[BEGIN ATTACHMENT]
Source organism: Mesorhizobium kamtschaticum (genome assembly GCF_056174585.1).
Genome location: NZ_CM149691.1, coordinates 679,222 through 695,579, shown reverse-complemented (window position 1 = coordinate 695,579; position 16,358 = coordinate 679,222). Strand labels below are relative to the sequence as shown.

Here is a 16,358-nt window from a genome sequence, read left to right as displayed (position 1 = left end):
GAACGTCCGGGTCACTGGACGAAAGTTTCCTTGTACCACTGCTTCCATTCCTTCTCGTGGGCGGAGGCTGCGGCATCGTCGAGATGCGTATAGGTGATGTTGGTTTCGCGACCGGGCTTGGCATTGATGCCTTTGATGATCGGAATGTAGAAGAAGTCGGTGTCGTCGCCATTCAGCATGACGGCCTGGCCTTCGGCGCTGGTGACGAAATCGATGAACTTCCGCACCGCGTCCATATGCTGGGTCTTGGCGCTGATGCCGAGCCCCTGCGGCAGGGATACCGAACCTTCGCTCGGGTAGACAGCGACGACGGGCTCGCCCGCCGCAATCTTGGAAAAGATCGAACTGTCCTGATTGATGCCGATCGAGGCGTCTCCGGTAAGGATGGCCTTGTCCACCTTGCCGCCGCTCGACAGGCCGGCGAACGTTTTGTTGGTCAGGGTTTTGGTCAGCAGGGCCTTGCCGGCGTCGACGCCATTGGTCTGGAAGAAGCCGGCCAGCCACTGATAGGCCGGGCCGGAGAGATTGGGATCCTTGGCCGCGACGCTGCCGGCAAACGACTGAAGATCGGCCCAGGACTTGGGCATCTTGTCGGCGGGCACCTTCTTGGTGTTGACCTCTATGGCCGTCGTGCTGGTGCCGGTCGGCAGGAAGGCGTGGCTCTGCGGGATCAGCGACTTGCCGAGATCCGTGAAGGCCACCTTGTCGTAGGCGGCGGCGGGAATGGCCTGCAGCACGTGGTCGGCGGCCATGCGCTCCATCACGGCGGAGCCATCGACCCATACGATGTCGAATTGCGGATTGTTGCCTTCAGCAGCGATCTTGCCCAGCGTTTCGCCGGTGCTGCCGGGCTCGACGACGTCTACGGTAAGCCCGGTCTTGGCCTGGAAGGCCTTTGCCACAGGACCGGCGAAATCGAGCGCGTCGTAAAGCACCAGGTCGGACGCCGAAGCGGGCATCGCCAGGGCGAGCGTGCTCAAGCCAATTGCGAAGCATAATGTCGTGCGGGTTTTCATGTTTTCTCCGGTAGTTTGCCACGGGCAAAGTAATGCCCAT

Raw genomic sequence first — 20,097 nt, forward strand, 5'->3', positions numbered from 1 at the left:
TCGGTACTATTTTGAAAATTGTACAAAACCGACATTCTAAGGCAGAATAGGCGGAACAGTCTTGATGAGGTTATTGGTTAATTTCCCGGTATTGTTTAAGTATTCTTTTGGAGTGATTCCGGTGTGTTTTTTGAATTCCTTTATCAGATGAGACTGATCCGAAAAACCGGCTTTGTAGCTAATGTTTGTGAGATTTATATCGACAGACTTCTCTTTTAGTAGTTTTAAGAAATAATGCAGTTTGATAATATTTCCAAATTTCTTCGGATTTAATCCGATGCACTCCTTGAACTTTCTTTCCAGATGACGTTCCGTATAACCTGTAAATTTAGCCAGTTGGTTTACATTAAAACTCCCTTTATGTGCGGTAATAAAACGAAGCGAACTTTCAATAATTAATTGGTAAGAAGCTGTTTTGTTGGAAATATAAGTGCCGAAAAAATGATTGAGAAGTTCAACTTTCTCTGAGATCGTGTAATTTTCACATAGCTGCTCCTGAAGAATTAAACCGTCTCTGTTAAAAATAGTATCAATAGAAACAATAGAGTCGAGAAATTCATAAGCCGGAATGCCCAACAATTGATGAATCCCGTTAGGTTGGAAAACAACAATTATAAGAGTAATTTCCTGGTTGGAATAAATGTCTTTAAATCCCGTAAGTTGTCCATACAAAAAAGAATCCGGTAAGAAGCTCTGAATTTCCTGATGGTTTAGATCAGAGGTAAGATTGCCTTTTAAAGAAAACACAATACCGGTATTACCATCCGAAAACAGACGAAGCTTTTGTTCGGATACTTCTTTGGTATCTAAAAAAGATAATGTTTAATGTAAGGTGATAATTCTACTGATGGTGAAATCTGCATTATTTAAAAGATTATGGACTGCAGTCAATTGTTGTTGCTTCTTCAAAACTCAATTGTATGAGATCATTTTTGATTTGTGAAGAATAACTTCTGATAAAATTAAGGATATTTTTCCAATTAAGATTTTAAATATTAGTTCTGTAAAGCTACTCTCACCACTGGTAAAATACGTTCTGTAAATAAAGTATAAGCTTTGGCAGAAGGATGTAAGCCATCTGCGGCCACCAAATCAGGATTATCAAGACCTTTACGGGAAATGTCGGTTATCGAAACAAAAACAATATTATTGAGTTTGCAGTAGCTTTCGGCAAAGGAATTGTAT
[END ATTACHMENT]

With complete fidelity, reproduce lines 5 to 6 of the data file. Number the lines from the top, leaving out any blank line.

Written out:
Raw genomic sequence first — 20,097 nt, forward strand, 5'->3', positions numbered from 1 at the left:
TCGGTACTATTTTGAAAATTGTACAAAACCGACATTCTAAGGCAGAATAGGCGGAACAGTCTTGATGAGGTTATTGGTTAATTTCCCGGTATTGTTTAAGTATTCTTTTGGAGTGATTCCGGTGTGTTTTTTGAATTCCTTTATCAGATGAGACTGATCCGAAAAACCGGCTTTGTAGCTAATGTTTGTGAGATTTATATCGACAGACTTCTCTTTTAGTAGTTTTAAGAAATAATGCAGTTTGATAATATTTCCAAATTTCTTCGGATTTAATCCGATGCACTCCTTGAACTTTCTTTCCAGATGACGTTCCGTATAACCTGTAAATTTAGCCAGTTGGTTTACATTAAAACTCCCTTTATGTGCGGTAATAAAACGAAGCGAACTTTCAATAATTAATTGGTAAGAAGCTGTTTTGTTGGAAATATAAGTGCCGAAAAAATGATTGAGAAGTTCAACTTTCTCTGAGATCGTGTAATTTTCACATAGCTGCTCCTGAAGAATTAAACCGTCTCTGTTAAAAATAGTATCAATAGAAACAATAGAGTCGAGAAATTCATAAGCCGGAATGCCCAACAATTGATGAATCCCGTTAGGTTGGAAAACAACAATTATAAGAGTAATTTCCTGGTTGGAATAAATGTCTTTAAATCCCGTAAGTTGTCCATACAAAAAAGAATCCGGTAAGAAGCTCTGAATTTCCTGATGGTTTAGATCAGAGGTAAGATTGCCTTTTAAAGAAAACACAATACCGGTATTACCATCCGAAAACAGACGAAGCTTTTGTTCGGATACTTCTTTGGTATCTAAAAAAGATAATGTTTAATGTAAGGTGATAATTCTACTGATGGTGAAATCTGCATTATTTAAAAGATTATGGACTGCAGTCAATTGTTGTTGCTTCTTCAAAACTCAATTGTATGAGATCATTTTTGATTTGTGAAGAATAACTTCTGATAAAATTAAGGATATTTTTCCAATTAAGATTTTAAATATTAGTTCTGTAAAGCTACTCTCACCACTGGTAAAATACGTTCTGTAAATAAAGTATAAGCTTTGGCAGAAGGATGTAAGCCATCTGCGGCCACCAAATCAGGATTATCAAGACCTTTACGGGAAATGTCGGTTATCGAAACAAAAACAATATTATTGAGTTTGCAGTAGCTTTCGGCAAAGGAATTGTAT